Language tools are tools available to the development of a language. For every conlangs to be a successful one, they must be used by somebody. At least, you shall be one of its users. To make a language usable, you need to able to write, type and speak the language so that others can read, listen and learn your language. Below are listed some language tools that you may need.
There is a wiki designed for storing words, Contionary Edit
Very suitable program in development to create dictionaries http://www.spinnoff.com/zbb/viewtopic.php?t=30786&start=0
Another dictionary program is the Freelang Dictionary. Freelang already being an established system, provides multiple downloadable dictionaries from it web site, as well as the option to make your own dictionaries. Downloading a foreign dictionary-file requires a bit of hacking, but is not to hard as all you need is add the new dictionary to the dict.ini-file.
WeSay is a dictionary building and editing tool designed to be easy to use. It supports custom parts of speech, complex fonts, and can export to OpenOffice, HTML, Toolbox and FieldWorks.
Conlanger's Dictionary is a free simple online tool to store your lexicon viewable anywhere. It can export to pdf, csv, html and richtext format. Supports part of speech, genders, classes, x-sampa transcriptions, declension fields, etymology fields and extra notes.
For others to type your language, you need to let them type. It is OK to look for funny characters by scanning through the special characters in Microsoft Word, but it is not wise to do so if you need to type a letter. Often, tools provided by OS (e.g. Microsoft Keyboard Layout Creator) or third-party tools (e.g. Keyman) allows you to create customized keyboard for your language, provided that you assign a language code to it. You can use any of the language available on the system that you will never use for your language.
Spellchecker is a software to check the spelling in a certain language. There are many open source spell checking software available.
- aspell: most available and with the most documentation (User manual of GNU aspell).
- ispell: more robust but less common
- hunspell: used by major open source applications like OpenOffice.org, Mozilla Firefox, etc.
In fact, if you are using Mozilla Firefox, you can maintain a list of vocabulary and let Firefox to do spellcheck with your language when you are editing your article in your language. For example, Babyish has got its own spellcheck for Firefox. You may try to download it and modify for your own language. The framework is similar. In fact, the XPI file is just a zip file. With some appropriate editing to your Linux systems, you can apply your spellchecker to OpenOffice as well, though the work to do will not be as easy as it is on Firefox.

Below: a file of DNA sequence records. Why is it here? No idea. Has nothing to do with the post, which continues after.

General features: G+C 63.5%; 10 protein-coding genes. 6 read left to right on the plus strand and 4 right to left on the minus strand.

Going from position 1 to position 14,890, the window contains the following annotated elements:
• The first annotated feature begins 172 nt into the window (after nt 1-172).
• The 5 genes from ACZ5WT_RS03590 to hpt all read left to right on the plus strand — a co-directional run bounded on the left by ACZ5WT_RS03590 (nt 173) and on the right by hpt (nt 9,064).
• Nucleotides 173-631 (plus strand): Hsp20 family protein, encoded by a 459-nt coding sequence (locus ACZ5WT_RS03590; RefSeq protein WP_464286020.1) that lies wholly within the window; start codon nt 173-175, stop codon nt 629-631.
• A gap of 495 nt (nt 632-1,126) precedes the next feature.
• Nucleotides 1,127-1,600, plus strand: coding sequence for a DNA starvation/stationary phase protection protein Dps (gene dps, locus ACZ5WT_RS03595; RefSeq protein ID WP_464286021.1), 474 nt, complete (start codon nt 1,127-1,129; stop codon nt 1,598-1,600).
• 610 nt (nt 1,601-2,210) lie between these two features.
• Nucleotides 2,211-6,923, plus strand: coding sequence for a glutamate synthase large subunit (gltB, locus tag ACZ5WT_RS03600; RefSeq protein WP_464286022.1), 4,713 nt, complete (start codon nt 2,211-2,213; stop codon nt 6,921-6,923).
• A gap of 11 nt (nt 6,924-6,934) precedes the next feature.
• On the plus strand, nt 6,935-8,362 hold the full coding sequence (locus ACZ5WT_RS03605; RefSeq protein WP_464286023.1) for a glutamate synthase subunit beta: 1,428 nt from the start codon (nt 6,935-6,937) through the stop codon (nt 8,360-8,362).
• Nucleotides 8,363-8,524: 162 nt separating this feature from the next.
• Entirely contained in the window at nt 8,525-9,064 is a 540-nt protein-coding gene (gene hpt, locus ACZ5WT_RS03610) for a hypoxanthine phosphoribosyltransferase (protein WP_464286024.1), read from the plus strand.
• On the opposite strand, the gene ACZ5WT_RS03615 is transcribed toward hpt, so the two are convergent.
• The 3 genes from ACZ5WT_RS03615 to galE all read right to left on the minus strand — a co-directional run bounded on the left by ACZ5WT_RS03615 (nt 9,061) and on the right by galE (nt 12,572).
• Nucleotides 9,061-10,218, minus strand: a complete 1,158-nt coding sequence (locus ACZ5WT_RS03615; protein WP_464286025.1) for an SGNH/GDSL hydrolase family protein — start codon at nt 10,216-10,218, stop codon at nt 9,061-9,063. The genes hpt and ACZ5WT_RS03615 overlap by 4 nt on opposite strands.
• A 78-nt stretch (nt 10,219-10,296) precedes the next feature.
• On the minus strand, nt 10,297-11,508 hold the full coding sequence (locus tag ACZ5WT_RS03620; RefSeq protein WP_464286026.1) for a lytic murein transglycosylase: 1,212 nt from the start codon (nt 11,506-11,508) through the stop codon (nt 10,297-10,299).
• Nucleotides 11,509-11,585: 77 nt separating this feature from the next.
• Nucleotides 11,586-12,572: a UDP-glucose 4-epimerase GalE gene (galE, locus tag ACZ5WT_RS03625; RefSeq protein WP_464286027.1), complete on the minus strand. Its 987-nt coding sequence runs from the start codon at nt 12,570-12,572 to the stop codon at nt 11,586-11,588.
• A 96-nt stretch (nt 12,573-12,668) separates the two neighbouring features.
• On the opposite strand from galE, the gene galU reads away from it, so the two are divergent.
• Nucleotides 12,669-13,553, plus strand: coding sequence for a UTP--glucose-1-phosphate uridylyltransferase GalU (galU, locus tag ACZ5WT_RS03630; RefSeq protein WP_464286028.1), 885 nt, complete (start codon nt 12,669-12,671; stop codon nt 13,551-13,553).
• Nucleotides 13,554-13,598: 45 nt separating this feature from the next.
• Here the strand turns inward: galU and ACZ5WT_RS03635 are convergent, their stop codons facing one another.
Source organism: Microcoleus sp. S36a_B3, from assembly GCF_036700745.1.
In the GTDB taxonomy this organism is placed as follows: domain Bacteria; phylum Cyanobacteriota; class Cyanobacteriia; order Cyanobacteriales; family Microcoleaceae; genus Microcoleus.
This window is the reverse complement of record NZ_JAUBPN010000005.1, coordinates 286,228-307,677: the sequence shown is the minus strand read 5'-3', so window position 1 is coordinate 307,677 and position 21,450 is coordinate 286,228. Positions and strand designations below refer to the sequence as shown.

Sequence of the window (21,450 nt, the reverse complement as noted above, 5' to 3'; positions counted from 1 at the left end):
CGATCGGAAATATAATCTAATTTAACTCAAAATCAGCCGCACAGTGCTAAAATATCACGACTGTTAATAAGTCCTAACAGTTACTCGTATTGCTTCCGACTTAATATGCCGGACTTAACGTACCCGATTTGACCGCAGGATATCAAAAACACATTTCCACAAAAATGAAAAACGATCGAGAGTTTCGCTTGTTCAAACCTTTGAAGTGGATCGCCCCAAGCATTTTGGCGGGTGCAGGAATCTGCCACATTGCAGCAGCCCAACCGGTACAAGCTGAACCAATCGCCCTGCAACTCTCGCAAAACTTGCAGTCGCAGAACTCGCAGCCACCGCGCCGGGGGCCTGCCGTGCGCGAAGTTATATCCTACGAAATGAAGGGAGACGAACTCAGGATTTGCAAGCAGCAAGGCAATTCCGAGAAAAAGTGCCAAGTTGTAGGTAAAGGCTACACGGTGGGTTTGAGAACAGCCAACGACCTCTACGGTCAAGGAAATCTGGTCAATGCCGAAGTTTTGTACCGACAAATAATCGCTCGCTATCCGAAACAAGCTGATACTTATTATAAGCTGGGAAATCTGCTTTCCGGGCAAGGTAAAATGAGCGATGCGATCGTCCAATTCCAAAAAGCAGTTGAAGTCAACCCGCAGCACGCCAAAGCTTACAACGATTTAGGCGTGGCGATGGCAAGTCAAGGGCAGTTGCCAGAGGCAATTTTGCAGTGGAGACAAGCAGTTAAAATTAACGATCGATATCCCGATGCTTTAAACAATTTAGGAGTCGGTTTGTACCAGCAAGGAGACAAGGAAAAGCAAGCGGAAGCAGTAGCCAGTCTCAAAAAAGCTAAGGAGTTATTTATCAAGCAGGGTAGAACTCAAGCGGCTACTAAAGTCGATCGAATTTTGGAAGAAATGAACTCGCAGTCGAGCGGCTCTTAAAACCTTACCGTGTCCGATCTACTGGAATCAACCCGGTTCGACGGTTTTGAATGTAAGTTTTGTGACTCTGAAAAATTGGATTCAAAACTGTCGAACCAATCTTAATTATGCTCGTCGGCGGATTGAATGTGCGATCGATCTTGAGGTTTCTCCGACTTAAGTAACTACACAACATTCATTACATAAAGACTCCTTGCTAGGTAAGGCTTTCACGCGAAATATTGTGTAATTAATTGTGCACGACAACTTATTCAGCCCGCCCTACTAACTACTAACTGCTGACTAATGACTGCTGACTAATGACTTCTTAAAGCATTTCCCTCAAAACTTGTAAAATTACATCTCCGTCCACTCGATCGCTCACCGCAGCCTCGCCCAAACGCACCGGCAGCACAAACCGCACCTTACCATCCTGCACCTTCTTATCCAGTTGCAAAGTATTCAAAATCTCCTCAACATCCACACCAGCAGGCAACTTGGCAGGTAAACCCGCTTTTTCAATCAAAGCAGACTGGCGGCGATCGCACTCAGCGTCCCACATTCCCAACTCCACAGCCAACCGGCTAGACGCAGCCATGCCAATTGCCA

Building your vocabulary Edit
Before you make your spellchecker, you need to have a list of vocabulary set and the corresponding morphological rules to combine with prefices and suffices. You may need special software to analyse your vocabulary set in order to determine the morphological rules. Field Linguists' Toolbox from SIL International is one of such tool.
To put or not to put? Edit
Sometimes words are formed by either adding affices or by the combination of two or more basic components. In that case, the new word will be put into the vocabulary set if there are new meanings assigned to the newly formed word.
- e.g. serial --> + -ise = serialise --> + -ation = serialisation,
- such words will usually not added to the vocabulary set, as no extra meanings are added to the stem word.
- e.g. compute --> + -er = computer,
- this new word need to add to vocabulary set, as the meaning of "computer" differ from the original meaning of "compute".
If your vocabulary set contains many long words, you may need to think about hyphenation rules. After that, you may need to implement such rules for your spellchecker or editor.
- LingoJam: Lets you easily create an online translator for your language.
- PolyGlot Language Construction Kit: An open sourced, in development suite for creating and publishing constructed languages.
- zompist: resources for language construction
- IPA Helper, useful for composing International Phonetic Alphabet strings online.